No money, few details presented in GNWT social and economic recovery plan

Finance Minister Caroline Wawzonek at a press conference. (Francis Tessier-Burns/CKLB)

In an ironic twist during a committee meeting on Wednesday, MLAs and cabinet members had to battle through connectivity complications while discussing how to address those exact kinds of issues.

Improving connectivity was one of several goals that Premier Caroline Cochrane touched upon while presenting her government’s COVID-19 recovery plan to regular MLAs.

At this point, that plan is scant on details.

Pandemic pinpoints social challenges

Martin Goldney is the secretary to cabinet and led the presentation on the plan.

He said the pandemic made for unprecedented times for the territorial government and it would seek input from Indigenous governments, the business community and non-governmental organizations among others.

During the meeting, Premier Cochrane acknowledged the difficulties of homelessness, overcrowded homes and addictions have had on implementing social distancing and isolation.

“We always knew we had challenges in those areas but the challenges in the context of this pandemic have brought them to the forefront,” she said.

She also pointed to new programs that cropped up in response to the pandemic, such as a managed alcohol program.

“We should not expect that we can simply return to the programs we had before,” said the premier.

But what programs would stick around after the pandemic isn’t clear.

No money for stalled economy

Nor did the plan outline any money to jumpstart the economy.

“I’m concerned that the lack of detail and this push to start committees and engage stakeholders is really an excuse for us not to get money out the door to small businesses,” said Yellowknife North MLA Rylund Johnson. “I’m concerned that this presentation has zero dollars attached to it.”

In response Finance Minister Caroline Wawzonek said the territorial government wants to engage with stakeholders to develop a broader, long-term plan.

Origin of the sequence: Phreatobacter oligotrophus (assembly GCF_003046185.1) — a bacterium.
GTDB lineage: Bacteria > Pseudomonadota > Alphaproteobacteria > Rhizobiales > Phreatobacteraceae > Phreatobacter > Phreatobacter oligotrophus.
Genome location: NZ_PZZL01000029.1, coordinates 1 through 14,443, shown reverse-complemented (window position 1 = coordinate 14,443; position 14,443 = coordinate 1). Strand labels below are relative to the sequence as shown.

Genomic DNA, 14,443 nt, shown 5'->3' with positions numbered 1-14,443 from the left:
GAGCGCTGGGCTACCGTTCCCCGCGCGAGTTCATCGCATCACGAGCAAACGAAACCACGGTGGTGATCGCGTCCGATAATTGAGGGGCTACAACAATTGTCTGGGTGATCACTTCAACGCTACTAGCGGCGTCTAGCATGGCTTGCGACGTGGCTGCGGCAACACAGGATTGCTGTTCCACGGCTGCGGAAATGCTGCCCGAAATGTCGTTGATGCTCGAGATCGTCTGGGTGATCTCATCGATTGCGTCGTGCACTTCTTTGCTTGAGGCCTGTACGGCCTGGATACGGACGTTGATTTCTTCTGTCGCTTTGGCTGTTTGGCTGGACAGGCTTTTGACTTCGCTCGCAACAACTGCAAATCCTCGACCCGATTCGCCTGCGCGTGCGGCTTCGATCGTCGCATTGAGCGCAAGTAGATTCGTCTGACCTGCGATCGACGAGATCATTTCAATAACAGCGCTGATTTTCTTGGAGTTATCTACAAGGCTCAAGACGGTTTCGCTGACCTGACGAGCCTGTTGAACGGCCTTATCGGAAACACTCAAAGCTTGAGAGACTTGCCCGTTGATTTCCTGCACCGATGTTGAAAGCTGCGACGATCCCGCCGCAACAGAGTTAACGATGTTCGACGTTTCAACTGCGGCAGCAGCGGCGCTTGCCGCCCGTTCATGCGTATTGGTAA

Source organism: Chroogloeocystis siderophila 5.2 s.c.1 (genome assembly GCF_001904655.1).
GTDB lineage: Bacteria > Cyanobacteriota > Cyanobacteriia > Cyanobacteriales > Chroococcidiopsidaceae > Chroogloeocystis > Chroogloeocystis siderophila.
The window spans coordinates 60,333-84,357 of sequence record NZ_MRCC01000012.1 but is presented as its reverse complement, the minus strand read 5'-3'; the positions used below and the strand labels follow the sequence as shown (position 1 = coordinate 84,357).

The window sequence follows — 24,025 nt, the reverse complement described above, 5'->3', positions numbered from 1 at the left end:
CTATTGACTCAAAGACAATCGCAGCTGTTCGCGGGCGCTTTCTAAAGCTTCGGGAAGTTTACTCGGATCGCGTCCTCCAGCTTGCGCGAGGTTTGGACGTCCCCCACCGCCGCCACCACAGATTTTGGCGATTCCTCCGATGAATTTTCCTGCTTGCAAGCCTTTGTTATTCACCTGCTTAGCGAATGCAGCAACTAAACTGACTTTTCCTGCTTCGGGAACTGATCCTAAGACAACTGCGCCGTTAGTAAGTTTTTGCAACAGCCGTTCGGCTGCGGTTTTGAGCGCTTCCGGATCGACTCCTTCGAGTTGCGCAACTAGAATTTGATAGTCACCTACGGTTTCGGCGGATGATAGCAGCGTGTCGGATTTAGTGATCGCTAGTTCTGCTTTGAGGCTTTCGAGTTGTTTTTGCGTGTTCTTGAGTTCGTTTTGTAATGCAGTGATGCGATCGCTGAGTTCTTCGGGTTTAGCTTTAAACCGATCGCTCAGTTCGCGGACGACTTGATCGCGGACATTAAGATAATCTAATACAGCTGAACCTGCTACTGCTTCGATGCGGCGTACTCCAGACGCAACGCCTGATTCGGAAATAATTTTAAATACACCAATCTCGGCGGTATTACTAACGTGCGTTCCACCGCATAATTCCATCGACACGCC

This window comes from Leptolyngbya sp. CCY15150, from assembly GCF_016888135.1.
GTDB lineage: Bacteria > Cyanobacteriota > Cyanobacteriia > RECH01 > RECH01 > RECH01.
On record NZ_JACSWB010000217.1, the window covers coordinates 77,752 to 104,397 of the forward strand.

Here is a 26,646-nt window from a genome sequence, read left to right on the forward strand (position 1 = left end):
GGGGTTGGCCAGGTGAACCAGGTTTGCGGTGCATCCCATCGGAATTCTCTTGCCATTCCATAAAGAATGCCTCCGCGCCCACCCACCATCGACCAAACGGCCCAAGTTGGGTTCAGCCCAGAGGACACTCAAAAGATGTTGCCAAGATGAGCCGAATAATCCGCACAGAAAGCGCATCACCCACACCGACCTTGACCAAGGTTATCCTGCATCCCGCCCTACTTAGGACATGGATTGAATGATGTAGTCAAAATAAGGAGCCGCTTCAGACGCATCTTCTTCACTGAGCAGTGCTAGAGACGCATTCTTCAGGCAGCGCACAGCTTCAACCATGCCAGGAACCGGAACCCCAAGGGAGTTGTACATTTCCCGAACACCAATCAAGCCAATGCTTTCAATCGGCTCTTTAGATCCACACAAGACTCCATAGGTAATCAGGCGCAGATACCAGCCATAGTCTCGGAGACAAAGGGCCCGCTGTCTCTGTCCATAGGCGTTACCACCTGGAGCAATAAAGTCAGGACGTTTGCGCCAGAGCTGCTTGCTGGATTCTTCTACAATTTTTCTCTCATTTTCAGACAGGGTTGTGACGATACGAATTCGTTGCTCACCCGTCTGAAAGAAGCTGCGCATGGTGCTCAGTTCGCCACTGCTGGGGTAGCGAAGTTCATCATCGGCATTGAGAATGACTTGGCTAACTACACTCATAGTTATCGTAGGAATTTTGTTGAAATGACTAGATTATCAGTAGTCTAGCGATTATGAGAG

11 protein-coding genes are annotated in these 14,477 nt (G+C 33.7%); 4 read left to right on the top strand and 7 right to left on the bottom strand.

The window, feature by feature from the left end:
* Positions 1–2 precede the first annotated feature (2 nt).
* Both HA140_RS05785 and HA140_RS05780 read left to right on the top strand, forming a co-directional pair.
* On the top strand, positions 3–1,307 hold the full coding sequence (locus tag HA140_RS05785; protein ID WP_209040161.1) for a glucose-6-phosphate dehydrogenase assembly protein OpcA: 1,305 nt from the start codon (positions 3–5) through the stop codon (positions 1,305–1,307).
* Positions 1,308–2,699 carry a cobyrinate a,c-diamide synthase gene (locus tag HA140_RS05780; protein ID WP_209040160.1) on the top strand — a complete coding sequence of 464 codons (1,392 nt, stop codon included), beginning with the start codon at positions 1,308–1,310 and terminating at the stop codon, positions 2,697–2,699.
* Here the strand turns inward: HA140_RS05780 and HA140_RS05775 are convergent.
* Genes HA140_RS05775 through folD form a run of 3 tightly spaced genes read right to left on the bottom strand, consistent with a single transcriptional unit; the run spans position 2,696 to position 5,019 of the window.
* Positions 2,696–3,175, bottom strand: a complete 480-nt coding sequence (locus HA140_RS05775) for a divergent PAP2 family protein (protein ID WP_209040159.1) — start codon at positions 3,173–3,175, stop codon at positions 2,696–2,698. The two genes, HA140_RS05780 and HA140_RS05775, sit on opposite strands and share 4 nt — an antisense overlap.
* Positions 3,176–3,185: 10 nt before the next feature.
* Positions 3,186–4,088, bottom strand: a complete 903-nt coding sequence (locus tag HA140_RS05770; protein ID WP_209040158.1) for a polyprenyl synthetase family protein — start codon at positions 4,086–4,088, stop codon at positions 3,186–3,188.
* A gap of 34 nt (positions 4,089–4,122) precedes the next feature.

She also pointed to the fact the assembly has not yet passed its budget for this year. (The last session of the legislative assembly was cut short to free up resources to respond to the pandemic, MLAs are to reconvene in late May.)

“I think we need to be a little careful before we commit to too many things,” said Wawzonek.

Several MLAs echoed concerns about supporting small businesses, including local airlines and tourism operations. The main response from the premier, Minister Wawzonek and Infrastructure/Industry, Tourism and Investment Minister Katrina Nokleby was that the GNWT is committed to northern businesses and that it was working with the federal government to get them money.

Profit needed, not loans

Hay River South MLA Rocky Simpson criticized the government’s response so far to help small businesses through loans and deferring payments. 

“(Businesses) need to be able to generate a profit if they’re going to survive,” he said. “Loans and deferrals won’t do it.”

(BDIC just kicked off a second round of applications for low-interest loans for NWT businesses.)

He pointed to the department of infrastructure and the housing corporation as “most bang for our buck” to create projects to get northerners back to work.

Again, Minister Nokleby reiterated that she wanted to keep money for projects in the North as much as possible. She added that her department is re-evaluating the territorial Business Incentive Policy and would be presenting that to MLAs in the near future.

Frame Lake MLA Kevin O’Reilly urged the government to stay focused on efforts within its control.

“We cannot control commodity pricing, we cannot control financing to a great extent so I want to make sure our government is not going to spend too much time and emphasis to try and help the diamond mines recover,” he said. “We don’t have deep enough pockets… and I think we have to shift the focus to small businesses where we can actually have some influence.”

During his presentation, Goldney outlined three steps to dealing with the pandemic: response, recovery and resiliency.

Realistically, that first step is the quickest to be addressed.

With no active cases in the NWT for more than a week, the government is beginning to move towards recovery and residents should expect to be in this step for a long while still.

About the Author

Francis Tessier-Burns
Francis was a reporter with CKLB from January 2019 to March 2023. In his time with CKLB, he had the immense pleasure and honour of learning about northern Indigenous cultures.